M. Desiree Aldeis

Lecturer
Interpersonal Communication

Office Location

SSMS 4011

Specialization

Interpersonal and Relational Communication, Family Communication

Bio

Desiree is currently a full-time lecturer in the Department of Communication. Desiree’s dissertation examined the impact that putative secrets, or a secret that has been discovered unbeknownst to the secret-keeper, have on romantic relationships over time. Her research interests also include family communication and relational communication with a special interest in exploring the ‘dark side’ of these close relationships. Desiree also received her Master’s degree (MA) in Interpersonal Communication from UCSB in 2009 and prior to that, she attended the University of Texas at Austin received her Bachelor of Science (BS) degree in Communication Studies in 2003.

Publications

Publications

Afifi, T. D., Granger, D., Joseph, A., Denes, A., & Aldeis, D. (2011) Parents’ communication skills and adolescents’ salivary alpha-amylase and cortisol response patterns. Communication Monographs, 78, 273-295.

Afifi, T. D., Joseph, A., & Aldeis, D. (2008). Why can’t we just talk about it? An observational study of parents’ and adolescents’ conversations about sex. Journal of Adolescent Research, 23, 689-721.

Afifi, T. D., Joseph, A., & Aldeis, D. (2012). The ‘standards for openness hypothesis’: Why women find (conflict) avoidance more dissatisfying than men. Journal of Social and Personal Relationships, 29, 102-125.

Afifi, T.D., Granger, D., Denes, A., Joseph, A., & Aldeis, D. (Revise and resubmit). Interparental Conflict and Parents’ Inappropriate Disclosures: Relations to Parents’ and Children’s Salivary ?-Amylase and Cortisol. Communication Research.

Afifi. T. D., Aldeis, D., & Joseph, A. (2009). Family conflict. In D. Canary & B. Cupach (Eds.), Competence in interpersonal conflict (2nd Ed.). Waveland Press, Inc.

Aldeis, D. & Afifi, T. D. (Revise and resubmit). Putative secrets and conflict in romantic relationships over time. Communication Monographs.

Aldeis, D., & Afifi, T. D. (2013) College students’ willingness to reveal risky behaviors: The influence of relationship type, message type, and self-esteem. Journal of Family Communication, 13, 92-113.

Denes, A., Afifi, T. D., Granger, D., Joseph, A., & Aldeis, D. (Forthcoming). Interparental Conflict and Parents’ Inappropriate Disclosures: Relations to Parents’ and Children’s Salivary ?-Amylase and Cortisol. In J. Honeycutt, C. Sawyer, and S. Keaton (Eds.), The influence of communication in physiology and health status. Peter Lang Publishing.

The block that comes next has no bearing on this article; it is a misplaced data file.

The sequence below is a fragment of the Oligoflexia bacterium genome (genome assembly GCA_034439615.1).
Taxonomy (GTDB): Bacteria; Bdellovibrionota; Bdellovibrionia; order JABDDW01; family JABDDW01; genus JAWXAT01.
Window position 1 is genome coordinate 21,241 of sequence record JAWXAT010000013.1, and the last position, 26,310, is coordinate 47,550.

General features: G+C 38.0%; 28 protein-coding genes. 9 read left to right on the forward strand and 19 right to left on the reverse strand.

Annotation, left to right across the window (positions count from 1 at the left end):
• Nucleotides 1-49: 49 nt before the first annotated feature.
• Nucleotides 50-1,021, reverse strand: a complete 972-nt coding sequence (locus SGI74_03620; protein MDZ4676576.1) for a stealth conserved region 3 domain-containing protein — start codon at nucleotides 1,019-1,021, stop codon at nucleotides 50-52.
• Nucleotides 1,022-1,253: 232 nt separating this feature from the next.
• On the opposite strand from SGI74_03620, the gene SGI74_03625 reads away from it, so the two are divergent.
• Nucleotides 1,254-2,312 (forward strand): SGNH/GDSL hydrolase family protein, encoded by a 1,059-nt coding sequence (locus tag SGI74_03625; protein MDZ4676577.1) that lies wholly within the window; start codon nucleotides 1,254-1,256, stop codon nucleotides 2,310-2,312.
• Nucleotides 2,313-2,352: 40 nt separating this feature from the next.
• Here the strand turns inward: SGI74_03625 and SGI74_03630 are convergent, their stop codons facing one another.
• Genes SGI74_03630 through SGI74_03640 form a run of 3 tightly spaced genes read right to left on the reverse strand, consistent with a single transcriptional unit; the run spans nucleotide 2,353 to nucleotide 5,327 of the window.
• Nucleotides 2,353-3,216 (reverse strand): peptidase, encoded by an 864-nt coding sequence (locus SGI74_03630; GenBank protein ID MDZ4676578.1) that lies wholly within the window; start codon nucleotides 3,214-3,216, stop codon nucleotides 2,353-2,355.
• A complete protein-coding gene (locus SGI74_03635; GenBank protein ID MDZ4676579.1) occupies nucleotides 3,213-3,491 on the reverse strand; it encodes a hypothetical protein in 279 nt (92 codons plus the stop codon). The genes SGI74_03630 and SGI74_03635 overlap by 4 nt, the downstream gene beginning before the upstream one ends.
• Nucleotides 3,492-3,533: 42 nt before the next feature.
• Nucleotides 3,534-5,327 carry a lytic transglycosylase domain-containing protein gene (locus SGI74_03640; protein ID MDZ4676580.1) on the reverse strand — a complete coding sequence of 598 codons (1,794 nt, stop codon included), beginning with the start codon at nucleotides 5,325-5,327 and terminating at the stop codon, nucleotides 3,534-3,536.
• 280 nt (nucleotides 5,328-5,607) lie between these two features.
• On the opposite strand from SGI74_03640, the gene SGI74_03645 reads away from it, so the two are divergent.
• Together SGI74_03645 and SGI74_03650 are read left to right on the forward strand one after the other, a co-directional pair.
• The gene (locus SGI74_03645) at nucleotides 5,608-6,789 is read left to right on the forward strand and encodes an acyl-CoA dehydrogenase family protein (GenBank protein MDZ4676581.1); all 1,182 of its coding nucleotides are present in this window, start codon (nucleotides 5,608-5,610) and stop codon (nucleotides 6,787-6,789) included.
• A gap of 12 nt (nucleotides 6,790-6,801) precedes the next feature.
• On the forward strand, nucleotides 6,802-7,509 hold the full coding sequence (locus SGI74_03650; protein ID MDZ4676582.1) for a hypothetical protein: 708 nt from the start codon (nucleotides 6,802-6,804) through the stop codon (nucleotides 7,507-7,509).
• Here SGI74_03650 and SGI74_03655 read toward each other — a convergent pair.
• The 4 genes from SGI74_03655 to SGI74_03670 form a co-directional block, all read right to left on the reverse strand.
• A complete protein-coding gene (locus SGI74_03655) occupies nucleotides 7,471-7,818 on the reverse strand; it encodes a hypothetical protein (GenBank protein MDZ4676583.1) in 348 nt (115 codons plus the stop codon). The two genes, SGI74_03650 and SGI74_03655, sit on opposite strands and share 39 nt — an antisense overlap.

Conference Papers

Afifi, T.D., Granger, D., Denes, A., Joseph, A., & Aldeis, D. (2009, November). Interparental Conflict and Parents’ Inappropriate Disclosures: Relations to Parents’ and Children’s Salivary ?-Amylase and Cortisol. Top Paper Award in Interpersonal Division at the annual conference of the National Communication Association, Chicago, IL.

Afifi, T. D., Joseph, A., & Aldeis, D. (2010, November). Why can’t you open up to me? The associations among conflict avoidance, rumination, and relationship satisfaction. Paper presented in the Interpersonal Communication Division at the annual conference of the National Communication Association, San Francisco, CA.

Aldeis, D., & Afifi, T. D. (2010, November). College students’ willingness to reveal risky behaviors: The influence of relationship type, message type, and self-esteem. Paper presented in the Family Communication Division at the annual conference of the National Communication Association, San Francisco, CA.

Afifi, T. D., Granger, D., Joseph, A., Denes, A., & Aldeis, D. (2010, November). Parents’ Communication Skills and Adolescents’ Salivary Alpha-Amylase and Cortisol Response Patterns. Paper presented in the Interpersonal Communication Division at the annual conference of the National Communication Association, San Francisco, CA.

Afifi, T. D., Joseph, A., & Aldeis, D. (2010, November). The ‘Standards for Openness Hypothesis’: Why Women Find (Conflict) Avoidance More Dissatisfying than Men. Paper presented in the Interpersonal Communication Division at the annual conference of the National Communication Association, San Francisco, CA.

Courses

Teaching

University of California, Santa Barbara

Lecturer

Family Communication (COMM 124)

Interpersonal Communication (COMM 107)

Teaching Associate

The Dark Side of Interpersonal Communication (COMM 160)

Teaching Assistant

Lower Division Communication courses (with sections)

Introduction to Communication (COMM 1)

Communication Research Methods (COMM 88)

Theories of Communication (COMM 89)

Upper Division Communication courses

Interpersonal Communication (COMM 107)

Language and Social Identity (COMM 109)

Nonverbal Communication (COMM 111)

Family Communication (COMM 124)

Gender and Communication (COMM 126)

Advanced Interpersonal/Relational Communication (COMM 151)

Peace and Communication (COMM 162)

Santa Barbara City College

Adjunct Professor

Interpersonal Communication (COMM 121)